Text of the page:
David Rook’s career has taken him from a Japanese fishing trawler on the Bering Sea to Ground Zero after 9/11. Each experience has built on the next to make him the successful attorney he is now. But he doesn’t want you to think he did it on purpose.
“We often draw a linear narrative” when talking about career trajectory, he says. “I can also talk about it as a jumbled mess of connected accidents.”
Although Rook’s father and grandfather were both attorneys, he initially considered and rejected that career path, choosing instead to study biology as an undergraduate. He then worked as a fisheries observer for the National Fishing Service, a job that involved spending two months at a time at sea and then time on land filing reports. But after his first two-month trip, tragedy struck back at home in Albany: his family’s home caught fire, and he returned to help.
Back in the Capital Region, he joined the ranks of New York State employees. It was the right time to start a family, and his first child was born not long after. After trying out a few different roles, he moved to Buffalo for a government opportunity and got his MBA at SUNY Buffalo. Around that time, he started to reassess his work.
Rook says he remembers thinking, “Retirement is further away than I’ve been alive. There are possibilities here.”
After completing just one semester of a doctorate program in finance— ”It was too much with the kids,” he says—he returned home to Albany once again, this time to study law. A student society got wind of his science background and invited him to join. This is how he learned that there’s a separate bar exam for intellectual property attorneys and that only professionals with degrees in either science and engineering, in addition to law, are eligible to take it.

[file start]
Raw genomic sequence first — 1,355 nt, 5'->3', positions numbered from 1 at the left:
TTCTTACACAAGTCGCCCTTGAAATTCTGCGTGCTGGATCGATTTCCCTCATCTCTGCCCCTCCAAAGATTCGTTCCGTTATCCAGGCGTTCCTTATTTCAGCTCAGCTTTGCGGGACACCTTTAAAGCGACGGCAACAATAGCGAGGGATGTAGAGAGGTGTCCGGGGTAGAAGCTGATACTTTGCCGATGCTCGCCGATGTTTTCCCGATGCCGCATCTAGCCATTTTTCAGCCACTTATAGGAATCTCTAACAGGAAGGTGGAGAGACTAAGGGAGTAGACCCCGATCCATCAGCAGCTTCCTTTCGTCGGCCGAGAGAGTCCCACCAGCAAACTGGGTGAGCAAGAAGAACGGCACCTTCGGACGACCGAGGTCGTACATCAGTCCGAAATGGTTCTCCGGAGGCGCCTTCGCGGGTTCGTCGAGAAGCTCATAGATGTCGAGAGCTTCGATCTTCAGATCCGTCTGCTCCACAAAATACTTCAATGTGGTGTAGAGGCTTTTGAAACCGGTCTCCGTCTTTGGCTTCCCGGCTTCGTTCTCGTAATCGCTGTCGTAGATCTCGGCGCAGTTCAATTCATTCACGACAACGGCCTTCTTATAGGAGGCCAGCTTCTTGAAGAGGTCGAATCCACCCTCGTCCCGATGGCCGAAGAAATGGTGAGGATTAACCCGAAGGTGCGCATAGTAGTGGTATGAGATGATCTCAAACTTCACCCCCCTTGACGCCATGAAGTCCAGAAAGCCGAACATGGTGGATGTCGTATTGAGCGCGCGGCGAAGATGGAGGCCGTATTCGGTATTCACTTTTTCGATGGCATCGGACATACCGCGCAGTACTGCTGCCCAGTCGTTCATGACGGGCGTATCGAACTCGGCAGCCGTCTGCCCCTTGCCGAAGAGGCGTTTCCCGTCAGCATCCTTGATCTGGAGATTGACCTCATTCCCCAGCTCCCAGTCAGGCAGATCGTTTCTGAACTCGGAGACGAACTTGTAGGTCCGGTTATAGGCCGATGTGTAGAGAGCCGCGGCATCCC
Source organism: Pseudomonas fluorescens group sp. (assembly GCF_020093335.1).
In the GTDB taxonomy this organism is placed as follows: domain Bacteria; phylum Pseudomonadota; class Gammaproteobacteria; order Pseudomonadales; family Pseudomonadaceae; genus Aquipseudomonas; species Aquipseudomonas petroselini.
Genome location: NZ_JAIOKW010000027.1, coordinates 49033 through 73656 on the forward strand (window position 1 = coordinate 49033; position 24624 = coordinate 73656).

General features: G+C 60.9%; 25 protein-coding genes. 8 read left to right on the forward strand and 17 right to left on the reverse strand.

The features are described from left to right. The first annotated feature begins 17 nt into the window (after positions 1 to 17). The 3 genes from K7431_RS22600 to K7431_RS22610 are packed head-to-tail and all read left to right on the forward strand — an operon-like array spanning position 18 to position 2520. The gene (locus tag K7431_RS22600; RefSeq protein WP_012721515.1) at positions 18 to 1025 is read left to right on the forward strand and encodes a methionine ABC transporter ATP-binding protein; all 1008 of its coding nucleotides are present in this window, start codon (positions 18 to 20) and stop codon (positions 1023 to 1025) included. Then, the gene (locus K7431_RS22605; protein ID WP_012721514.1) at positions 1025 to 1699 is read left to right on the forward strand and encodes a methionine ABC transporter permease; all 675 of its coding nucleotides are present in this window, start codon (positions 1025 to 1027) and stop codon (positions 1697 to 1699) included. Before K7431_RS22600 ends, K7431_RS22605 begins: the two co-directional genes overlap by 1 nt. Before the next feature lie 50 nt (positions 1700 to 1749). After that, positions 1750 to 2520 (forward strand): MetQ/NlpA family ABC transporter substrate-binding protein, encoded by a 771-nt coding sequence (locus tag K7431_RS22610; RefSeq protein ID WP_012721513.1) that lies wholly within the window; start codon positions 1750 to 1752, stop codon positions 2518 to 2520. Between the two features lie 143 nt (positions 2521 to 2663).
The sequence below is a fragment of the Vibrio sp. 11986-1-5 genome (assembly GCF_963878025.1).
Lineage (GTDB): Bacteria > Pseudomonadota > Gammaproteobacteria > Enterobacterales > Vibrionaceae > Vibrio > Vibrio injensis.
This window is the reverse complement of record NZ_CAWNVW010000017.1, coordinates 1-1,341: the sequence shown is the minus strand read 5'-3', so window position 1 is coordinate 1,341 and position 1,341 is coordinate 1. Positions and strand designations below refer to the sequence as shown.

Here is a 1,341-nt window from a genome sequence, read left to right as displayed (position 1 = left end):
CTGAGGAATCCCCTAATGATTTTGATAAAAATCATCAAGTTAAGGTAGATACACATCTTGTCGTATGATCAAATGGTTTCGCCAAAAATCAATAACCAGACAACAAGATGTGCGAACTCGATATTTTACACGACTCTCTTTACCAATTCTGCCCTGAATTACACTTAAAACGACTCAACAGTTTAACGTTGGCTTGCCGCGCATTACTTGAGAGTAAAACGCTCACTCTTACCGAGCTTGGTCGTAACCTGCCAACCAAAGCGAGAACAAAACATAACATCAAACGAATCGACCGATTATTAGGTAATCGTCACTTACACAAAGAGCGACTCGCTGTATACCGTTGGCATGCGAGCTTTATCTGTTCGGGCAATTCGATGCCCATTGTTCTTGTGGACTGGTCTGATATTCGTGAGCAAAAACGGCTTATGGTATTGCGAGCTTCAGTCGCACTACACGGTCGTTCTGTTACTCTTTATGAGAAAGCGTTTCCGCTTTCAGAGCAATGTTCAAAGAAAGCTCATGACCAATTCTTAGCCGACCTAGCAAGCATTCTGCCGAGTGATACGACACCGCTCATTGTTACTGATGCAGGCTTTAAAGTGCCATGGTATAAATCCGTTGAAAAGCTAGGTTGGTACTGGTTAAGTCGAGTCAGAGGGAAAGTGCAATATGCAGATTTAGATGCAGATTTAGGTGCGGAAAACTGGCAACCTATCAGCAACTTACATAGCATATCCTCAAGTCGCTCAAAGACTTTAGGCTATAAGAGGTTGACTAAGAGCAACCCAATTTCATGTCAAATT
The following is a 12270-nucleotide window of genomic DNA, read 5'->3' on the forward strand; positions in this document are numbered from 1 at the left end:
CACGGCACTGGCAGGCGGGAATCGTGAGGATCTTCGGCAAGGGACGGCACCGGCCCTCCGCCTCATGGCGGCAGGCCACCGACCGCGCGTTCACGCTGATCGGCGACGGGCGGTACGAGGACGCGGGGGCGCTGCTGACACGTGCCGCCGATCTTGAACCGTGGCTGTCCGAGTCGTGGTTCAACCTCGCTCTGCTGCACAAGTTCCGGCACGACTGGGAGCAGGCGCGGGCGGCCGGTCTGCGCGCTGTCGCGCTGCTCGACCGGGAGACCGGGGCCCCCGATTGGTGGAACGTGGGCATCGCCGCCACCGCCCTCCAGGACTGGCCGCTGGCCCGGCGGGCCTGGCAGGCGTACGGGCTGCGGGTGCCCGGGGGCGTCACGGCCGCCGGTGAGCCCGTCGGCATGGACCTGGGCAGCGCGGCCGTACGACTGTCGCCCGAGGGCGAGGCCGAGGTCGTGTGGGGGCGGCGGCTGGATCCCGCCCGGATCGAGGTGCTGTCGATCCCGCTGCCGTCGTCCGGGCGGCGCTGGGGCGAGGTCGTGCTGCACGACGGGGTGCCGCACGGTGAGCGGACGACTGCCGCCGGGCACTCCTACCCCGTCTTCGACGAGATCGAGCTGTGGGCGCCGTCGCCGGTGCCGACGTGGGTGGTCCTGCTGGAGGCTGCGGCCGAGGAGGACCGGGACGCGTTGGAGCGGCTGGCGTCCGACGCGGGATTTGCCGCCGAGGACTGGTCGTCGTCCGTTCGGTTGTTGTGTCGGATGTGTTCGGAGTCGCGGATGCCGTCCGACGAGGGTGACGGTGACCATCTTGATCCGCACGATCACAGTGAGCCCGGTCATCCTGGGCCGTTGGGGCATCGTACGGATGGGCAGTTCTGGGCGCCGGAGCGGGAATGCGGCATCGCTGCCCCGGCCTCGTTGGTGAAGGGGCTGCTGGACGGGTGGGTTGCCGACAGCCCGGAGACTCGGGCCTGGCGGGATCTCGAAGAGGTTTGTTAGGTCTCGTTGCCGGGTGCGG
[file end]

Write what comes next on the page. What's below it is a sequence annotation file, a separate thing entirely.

Spoiler alert: of course, he passed. Rook is now an intellectual property attorney, special counsel at Hoffman Warnick, who is satisfied and engaged by his work. But his career has also taken other detours.
One is related to the family tragedy that brought him back to the area: he became a firefighter in Colonie, then Slingerlands, where he joined their robust rescue team. This is how he ended up pitching in at Ground Zero.
Another sprouts from his work as a first responder. He was interviewed for a Friehoffer’s commercial, landed it, and became eligible to join the Screen Actors Guild, of which he is now a member.
For Rook, the hallmark of his career so far was working as a trial attorney, arguing cases before juries. “I consider that an achievement,” he says.
And for those considering changing careers, he warns, don’t become discouraged by others’ apparently lofty successes. “There’s a tendency to tell the narrative like everything they did led up to that place like they aimed there,” he says. “I think that’s rare.”
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